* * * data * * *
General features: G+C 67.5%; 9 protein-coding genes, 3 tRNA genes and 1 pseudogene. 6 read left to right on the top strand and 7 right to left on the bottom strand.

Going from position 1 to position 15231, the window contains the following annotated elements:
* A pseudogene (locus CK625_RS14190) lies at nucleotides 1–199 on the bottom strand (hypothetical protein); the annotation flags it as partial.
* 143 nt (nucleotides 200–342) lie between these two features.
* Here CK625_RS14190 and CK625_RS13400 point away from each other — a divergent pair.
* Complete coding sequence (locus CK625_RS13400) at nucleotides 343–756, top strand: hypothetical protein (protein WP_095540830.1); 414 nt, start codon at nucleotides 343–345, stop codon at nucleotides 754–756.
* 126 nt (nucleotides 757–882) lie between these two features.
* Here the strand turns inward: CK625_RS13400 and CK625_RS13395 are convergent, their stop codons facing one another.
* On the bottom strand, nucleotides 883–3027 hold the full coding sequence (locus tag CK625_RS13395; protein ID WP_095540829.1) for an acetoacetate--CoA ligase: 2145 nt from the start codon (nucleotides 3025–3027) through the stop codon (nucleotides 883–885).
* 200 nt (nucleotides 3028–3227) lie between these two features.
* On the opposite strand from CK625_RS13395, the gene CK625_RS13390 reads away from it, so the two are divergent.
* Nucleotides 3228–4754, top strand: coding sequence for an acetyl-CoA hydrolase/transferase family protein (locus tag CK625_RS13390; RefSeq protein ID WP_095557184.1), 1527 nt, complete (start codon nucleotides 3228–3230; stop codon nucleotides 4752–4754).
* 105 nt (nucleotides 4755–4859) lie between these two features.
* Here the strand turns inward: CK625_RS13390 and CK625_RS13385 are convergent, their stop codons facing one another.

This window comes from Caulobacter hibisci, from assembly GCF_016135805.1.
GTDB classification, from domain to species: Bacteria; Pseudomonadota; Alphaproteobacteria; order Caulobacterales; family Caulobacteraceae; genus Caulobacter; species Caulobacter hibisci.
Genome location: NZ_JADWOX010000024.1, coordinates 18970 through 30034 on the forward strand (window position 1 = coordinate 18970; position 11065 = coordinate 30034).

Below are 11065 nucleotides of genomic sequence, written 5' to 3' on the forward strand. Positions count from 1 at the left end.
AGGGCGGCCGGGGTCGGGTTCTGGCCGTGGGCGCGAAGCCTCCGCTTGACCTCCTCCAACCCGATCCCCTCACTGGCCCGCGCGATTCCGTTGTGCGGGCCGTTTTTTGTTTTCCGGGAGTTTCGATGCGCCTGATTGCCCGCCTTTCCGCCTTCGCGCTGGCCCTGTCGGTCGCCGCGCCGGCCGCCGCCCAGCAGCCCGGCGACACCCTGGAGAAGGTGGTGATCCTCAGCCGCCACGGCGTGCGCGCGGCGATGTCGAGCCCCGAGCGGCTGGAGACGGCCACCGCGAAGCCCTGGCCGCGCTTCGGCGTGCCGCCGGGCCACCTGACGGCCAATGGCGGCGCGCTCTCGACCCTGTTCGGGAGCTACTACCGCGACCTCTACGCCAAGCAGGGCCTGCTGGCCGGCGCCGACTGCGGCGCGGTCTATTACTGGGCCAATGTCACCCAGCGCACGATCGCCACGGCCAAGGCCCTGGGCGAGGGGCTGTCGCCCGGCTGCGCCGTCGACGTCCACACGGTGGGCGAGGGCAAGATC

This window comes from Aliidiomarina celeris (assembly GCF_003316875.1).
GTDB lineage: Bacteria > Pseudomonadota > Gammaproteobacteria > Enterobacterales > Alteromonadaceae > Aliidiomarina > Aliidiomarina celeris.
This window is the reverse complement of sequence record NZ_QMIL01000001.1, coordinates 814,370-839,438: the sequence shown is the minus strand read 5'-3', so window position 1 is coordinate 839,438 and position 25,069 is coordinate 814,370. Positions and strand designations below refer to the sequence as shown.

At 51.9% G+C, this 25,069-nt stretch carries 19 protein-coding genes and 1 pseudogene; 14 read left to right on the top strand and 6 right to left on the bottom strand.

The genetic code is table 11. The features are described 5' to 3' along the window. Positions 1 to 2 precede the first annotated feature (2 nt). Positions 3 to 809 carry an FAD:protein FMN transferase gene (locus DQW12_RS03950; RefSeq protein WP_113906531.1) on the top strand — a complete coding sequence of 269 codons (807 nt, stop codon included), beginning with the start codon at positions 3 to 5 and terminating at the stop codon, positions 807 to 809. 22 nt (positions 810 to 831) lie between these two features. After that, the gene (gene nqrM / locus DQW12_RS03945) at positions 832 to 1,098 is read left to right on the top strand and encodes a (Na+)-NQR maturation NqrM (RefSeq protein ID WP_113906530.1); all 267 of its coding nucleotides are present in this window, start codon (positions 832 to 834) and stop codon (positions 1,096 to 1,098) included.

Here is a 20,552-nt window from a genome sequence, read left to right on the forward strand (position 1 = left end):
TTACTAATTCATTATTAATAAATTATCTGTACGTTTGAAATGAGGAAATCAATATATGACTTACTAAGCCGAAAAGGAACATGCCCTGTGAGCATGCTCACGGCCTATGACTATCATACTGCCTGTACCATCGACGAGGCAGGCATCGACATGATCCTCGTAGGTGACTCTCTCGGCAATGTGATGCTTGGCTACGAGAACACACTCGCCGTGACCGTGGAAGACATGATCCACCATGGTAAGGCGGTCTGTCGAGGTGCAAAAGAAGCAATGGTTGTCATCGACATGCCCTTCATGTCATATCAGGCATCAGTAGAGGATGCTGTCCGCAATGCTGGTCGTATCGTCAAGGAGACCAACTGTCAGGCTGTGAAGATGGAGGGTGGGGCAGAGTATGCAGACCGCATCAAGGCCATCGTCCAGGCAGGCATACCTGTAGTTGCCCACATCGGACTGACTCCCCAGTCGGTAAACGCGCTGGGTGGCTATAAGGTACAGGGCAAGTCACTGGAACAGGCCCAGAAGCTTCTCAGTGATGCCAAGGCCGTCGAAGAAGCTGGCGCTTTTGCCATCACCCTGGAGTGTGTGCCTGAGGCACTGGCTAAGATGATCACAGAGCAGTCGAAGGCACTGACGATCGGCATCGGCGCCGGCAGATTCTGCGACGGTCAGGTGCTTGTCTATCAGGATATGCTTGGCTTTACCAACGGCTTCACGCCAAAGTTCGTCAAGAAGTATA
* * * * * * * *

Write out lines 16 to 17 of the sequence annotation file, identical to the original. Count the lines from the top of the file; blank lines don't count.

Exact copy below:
GTDB classification, from domain to species: Bacteria; Pseudomonadota; Alphaproteobacteria; order Caulobacterales; family Caulobacteraceae; genus Caulobacter; species Caulobacter hibisci.
Genome location: NZ_JADWOX010000024.1, coordinates 18970 through 30034 on the forward strand (window position 1 = coordinate 18970; position 11065 = coordinate 30034).